• Canned and Dry Food for Cats and Dogs-Healthy - Healthy pet options for nourishment
  • Kitty litter and cat boxes - Cats go to the bathroom- a lot. Shelters are constantly using bag after bag of litter. Their supply runs out fast.
  • Puppy or kitten formula and nursing bottles - Sometimes there are situations where a young puppy or kitten who is not weaned gets separated from their mother. In these situations they need puppy or kitten formula to survive.
  • Old newspaper - When you're done with your newspapers you usually just throw them away or recycle them, right? You could help animals at no cost to you if you just save up your old newspapers. Newspapers are used in the bottoms of cages. They get soiled quickly, so they're in constant demand.
  • Collars, harnesses, and leashes - Dogs who are taken out on walks need a leash and collar or harness. The shelter loses some because adopted dogs often go home with their leash or harness.
  • Grooming supplies - Grooming supplies can include shampoo, brushes, combs, haircutting scissors, etc. Dogs and cats often come in dirty or end up getting dirty. Grooming supplies can keep them fresh, clean, and adoptable.
  • Toys - You would get bored if you had to lay in a crate alone all day, wouldn't you? Animals in shelters get bored, too. It keeps the animals from being so lonely and bored and allows them to get exercise. You could go out and buy new toys, or you could donate toys your pets or children may have not gotten much use out of. It's as simple as that.
  • Crates and carriers - Animals need to be transported somehow, and the cost of multiple crates and carriers can add up quickly. You can donate ones you stopped using that are still in good condition or you could go buy one for a decent price. This helps the shelter tremendously.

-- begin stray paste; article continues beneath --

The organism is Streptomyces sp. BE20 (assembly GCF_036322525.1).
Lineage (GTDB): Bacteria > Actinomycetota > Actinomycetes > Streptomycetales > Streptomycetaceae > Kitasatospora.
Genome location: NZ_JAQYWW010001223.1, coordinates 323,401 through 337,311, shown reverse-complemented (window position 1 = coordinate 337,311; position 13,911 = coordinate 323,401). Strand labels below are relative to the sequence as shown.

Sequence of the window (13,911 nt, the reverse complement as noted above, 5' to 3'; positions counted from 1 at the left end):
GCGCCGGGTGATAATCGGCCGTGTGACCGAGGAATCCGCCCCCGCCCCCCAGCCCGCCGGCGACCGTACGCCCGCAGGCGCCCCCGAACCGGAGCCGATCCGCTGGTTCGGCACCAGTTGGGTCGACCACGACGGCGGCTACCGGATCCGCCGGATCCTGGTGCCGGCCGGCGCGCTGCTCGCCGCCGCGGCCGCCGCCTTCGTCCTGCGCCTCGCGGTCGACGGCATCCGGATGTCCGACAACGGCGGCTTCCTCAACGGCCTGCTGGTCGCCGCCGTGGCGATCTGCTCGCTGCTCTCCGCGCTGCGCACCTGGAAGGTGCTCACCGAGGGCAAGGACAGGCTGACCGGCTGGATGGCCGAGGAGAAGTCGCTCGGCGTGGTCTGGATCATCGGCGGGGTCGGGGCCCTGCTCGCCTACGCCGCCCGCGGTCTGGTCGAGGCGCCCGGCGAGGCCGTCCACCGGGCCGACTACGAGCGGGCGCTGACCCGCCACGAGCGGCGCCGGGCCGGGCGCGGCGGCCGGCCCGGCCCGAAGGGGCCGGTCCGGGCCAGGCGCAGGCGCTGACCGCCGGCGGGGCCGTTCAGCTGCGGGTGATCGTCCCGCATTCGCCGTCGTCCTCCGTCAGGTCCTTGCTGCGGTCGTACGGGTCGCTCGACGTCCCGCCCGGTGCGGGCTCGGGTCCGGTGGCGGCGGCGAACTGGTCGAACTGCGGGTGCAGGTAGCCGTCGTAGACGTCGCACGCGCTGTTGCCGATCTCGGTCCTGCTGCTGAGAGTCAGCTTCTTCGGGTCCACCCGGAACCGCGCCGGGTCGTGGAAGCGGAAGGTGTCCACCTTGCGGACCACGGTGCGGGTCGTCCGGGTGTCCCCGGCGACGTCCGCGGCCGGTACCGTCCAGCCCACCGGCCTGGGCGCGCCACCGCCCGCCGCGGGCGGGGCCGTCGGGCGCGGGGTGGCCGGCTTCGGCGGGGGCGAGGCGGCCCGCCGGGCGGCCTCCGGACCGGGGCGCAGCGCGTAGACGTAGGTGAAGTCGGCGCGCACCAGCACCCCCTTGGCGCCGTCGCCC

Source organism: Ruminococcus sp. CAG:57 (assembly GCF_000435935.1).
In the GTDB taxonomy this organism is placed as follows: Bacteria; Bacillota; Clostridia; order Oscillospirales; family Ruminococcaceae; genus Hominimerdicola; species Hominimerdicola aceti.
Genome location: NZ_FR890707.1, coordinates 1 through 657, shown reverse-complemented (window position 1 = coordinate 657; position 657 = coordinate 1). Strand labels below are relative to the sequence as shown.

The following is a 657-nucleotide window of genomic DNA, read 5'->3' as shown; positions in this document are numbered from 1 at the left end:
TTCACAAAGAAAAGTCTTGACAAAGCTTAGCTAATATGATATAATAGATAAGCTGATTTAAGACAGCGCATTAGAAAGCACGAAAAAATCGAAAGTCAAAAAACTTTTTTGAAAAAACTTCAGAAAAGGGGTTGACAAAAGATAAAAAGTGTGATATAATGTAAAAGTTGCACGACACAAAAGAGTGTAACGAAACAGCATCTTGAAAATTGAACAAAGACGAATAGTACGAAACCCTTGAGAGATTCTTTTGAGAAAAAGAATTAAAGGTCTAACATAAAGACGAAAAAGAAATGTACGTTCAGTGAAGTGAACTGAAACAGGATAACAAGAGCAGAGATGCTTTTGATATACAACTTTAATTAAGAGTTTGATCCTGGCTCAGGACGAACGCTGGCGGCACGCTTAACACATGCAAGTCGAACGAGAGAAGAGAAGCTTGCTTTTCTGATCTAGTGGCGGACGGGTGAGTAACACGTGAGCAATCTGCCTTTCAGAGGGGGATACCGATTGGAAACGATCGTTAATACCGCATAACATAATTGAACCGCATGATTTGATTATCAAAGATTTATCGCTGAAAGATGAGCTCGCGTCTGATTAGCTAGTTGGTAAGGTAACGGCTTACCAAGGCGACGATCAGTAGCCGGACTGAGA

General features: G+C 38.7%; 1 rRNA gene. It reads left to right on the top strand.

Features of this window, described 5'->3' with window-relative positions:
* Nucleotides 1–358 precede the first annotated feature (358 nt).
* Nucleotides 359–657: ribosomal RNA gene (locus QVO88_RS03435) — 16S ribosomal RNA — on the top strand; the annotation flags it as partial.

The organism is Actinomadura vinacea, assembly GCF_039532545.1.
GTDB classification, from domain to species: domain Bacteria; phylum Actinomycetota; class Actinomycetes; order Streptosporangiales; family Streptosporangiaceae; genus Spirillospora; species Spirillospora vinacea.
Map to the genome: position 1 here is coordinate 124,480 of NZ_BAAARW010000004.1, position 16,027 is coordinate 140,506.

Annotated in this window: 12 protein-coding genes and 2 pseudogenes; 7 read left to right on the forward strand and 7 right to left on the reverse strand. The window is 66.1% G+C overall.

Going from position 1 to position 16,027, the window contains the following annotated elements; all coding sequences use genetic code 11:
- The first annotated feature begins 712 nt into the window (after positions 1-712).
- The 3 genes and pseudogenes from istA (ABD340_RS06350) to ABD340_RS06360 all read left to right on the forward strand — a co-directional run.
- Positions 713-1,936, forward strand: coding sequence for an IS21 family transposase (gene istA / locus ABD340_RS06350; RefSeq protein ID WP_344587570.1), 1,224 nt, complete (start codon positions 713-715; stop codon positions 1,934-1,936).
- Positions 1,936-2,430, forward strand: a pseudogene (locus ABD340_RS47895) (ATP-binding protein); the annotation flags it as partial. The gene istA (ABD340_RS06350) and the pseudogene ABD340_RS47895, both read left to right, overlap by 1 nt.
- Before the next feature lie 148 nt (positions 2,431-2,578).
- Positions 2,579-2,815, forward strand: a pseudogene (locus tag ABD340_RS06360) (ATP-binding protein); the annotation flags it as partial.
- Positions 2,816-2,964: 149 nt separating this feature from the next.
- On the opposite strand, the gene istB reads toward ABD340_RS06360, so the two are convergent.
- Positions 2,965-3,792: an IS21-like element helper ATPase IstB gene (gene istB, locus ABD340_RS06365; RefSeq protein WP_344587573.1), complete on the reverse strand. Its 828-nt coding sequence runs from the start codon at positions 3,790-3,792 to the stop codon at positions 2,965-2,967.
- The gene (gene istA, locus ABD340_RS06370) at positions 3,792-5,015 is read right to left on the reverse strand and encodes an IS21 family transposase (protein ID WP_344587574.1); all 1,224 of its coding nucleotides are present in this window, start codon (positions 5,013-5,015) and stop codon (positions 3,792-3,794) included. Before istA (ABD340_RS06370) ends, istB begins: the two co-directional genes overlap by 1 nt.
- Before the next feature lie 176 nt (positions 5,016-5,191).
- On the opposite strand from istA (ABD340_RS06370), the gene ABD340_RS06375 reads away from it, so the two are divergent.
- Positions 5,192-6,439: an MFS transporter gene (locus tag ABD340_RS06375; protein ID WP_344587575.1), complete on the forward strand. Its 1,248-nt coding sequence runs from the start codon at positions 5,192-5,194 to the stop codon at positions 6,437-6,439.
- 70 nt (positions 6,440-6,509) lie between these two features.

• Paper towels and cleaning supplies - There are a lot of situations that get messy, so paper towels are a big help.
  • Hand wash and hand sanitizer - People who work at shelters need to keep their hands clean for their and the animals' health.
  • Laundry detergent, fabric softener, and bleach - Towels and blankets get soiled often so the washing machines are being used a lot
  • Dog and cat beds - this can offer the animals a soft place to lay instead of a kennel or cage floor.
  • Heating pads - Many animals come in cold or are young and need warmth. Heating pads can replace a mother's warmth.
  • Copy paper and pens, pencils, post-it notes and staples - You can't forget about all the paperwork that has to be done. Donating these items makes it so the shelter doesn't have to buy them on their own.
  • Garbage bags, mops, brooms, and sponges - The shelter uses these every day and clean up supplies can get expensive.
  • Food bowls - As new animals come in, the shelter needs new places to put food. Having an adequate supply could mean life or death for an animal in a shelter.
  • Rubber and latex gloves - A lot of messy stuff happens and gloves are necessary to lessen the spread of germs.
  • Plastic shopping bags - Plastic bags can be used to clean up dog mess and to store things in.